What’s in Your Email?
Does your company have an effective email marketing campaign? Of course, it does. We all want to believe we are great and what we have to say is equally as great. Yet the truth is, if we aren’t looking at the reports and continuously tweaking our programs, we are not being effective. We know what we want to say, but is our message being relayed effectively?
There are many ways to go about preparing and sending good, reliable content that is captivating and encourages conversions and sharing from our subscribers, but how many of you are actually focusing on each item I just listed?
Let’s break it down and look at what it really means to provide all four aspects:
- Good, reliable, relevant content
- Captivating content
- Conversion based content
- Call-to-action or shared content capability
* Reliable and relevant content are NOT only in the eyes of the beholder. It is more precisely in the eyes of the content subscriber. Many companies fail in this area because they are not listening to what their consumers want and/or aren’t providing the option for users to make that decision. It is important to add a section of your opt-in sign-up asking a few generic questions (pertinent to your business of course) that will allow you to segment your future email marketing efforts. And if not in the initial opt-in, send a follow-up ‘getting to know you’ email asking your subscribers what they actually want to read more about. These targeted marketing tactics lead consumers to trust that your emails contain information that is interested in, making it easier for them to open and engage.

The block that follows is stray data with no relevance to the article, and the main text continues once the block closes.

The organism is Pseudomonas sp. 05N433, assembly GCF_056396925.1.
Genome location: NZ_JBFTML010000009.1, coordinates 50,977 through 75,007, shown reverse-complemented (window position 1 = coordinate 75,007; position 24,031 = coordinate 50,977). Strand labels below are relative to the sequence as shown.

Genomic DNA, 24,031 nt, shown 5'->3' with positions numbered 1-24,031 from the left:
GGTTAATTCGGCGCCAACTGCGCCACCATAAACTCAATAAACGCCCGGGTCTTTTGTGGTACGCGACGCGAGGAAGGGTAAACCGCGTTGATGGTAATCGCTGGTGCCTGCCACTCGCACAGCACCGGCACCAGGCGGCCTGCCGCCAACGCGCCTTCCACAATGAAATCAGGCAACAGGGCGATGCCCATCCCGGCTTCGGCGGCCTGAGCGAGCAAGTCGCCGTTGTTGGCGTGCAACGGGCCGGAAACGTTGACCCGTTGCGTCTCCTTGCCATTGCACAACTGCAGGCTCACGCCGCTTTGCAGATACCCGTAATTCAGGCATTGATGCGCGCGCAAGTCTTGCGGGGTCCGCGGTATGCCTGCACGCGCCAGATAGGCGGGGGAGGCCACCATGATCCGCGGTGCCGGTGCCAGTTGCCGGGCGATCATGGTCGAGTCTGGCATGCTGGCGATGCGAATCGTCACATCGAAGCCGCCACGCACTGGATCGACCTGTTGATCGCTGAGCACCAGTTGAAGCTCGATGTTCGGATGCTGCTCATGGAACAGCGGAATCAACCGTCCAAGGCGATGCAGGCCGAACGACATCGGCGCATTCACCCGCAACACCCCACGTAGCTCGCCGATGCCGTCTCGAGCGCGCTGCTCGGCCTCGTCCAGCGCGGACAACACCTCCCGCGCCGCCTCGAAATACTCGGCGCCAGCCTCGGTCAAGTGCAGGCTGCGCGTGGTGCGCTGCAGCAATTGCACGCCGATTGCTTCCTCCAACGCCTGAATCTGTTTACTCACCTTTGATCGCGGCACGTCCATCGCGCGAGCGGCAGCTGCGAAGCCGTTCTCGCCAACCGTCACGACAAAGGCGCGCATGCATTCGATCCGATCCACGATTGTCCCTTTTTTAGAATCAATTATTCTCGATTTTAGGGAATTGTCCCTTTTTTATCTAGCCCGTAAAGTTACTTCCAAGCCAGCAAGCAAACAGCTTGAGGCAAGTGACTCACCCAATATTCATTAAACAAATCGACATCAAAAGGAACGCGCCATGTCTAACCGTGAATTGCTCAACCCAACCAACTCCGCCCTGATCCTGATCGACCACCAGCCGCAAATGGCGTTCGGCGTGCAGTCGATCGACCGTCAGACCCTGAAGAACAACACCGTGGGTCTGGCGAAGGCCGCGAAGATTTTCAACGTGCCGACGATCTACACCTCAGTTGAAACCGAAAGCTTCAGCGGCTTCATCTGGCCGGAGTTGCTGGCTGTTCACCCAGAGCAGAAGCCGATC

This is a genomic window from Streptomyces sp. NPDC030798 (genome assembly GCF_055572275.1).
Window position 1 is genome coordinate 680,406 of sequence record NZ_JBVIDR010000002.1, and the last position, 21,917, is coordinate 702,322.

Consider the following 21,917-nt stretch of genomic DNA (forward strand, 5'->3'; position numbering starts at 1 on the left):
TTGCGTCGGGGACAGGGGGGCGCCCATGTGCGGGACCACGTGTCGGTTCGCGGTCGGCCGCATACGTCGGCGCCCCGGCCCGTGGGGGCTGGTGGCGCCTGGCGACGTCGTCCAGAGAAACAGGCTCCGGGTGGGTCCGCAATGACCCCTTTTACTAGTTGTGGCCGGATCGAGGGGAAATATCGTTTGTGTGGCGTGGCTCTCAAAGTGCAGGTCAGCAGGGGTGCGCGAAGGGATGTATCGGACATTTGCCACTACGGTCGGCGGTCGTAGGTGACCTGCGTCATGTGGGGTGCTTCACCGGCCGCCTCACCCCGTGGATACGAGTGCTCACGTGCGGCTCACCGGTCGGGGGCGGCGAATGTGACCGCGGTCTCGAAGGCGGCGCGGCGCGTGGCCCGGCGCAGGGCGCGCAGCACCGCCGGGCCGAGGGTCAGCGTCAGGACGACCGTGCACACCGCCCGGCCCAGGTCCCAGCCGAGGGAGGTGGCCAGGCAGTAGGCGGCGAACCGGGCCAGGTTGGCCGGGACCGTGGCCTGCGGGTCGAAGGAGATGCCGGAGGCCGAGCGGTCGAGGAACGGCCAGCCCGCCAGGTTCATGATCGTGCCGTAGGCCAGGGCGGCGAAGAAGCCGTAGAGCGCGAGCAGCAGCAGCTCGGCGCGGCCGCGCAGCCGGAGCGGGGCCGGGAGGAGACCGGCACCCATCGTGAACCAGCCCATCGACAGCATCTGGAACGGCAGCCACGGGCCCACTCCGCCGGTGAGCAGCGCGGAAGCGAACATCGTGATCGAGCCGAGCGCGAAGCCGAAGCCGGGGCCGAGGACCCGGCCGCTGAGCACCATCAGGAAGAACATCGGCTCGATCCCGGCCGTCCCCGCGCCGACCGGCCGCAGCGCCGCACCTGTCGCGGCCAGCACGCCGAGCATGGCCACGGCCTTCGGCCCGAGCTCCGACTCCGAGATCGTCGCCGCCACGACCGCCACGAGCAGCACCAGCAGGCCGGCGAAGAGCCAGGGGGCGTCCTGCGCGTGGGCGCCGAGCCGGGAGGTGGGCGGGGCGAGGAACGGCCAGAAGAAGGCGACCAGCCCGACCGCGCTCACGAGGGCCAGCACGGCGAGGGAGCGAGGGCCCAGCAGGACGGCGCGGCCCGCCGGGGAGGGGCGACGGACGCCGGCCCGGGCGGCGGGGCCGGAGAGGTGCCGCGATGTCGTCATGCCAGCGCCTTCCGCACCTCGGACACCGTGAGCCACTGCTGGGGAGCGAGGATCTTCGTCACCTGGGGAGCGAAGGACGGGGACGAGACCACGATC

* Captivating content goes beyond the words and topics that are covered in your email marketing campaigns. It incorporates the visual aspect. Today’s consumer is very visual and the more recent inclusion of infographics is proving effective. Why? Because our brains actually have to do less work to digest an image or video than it does to read through plain text.
* Conversion-based content speaks to the need to get your subscriber to visit your website, click through to another page, or visit your social sites. Whatever it is that you want them to do to get to the ultimate goal of your campaign is the conversion process. If the idea behind your campaign is for consumers to visit and view your new and improved website, then ask/tell them to do so. And provide easy links for them to accomplish your goal.
* Call-to-action. Ask and tell your subscriber what you want/need them to do. Provide them with something in exchange for their commitment. Similar to and often tied to your conversion request, the call-to-action should be easy for the subscriber to complete. Asking them to like or follow or review your business on various online sites is not an extraordinary request. Giving your ‘fans’ the opportunity to publicly state their pleasure with you and your company is good for everyone.
Content is king is not a new phrase, but the way it is delivered and measured is changing and companies need to work to maintain trust from their subscribers that will, in turn, lead to conversions and shares.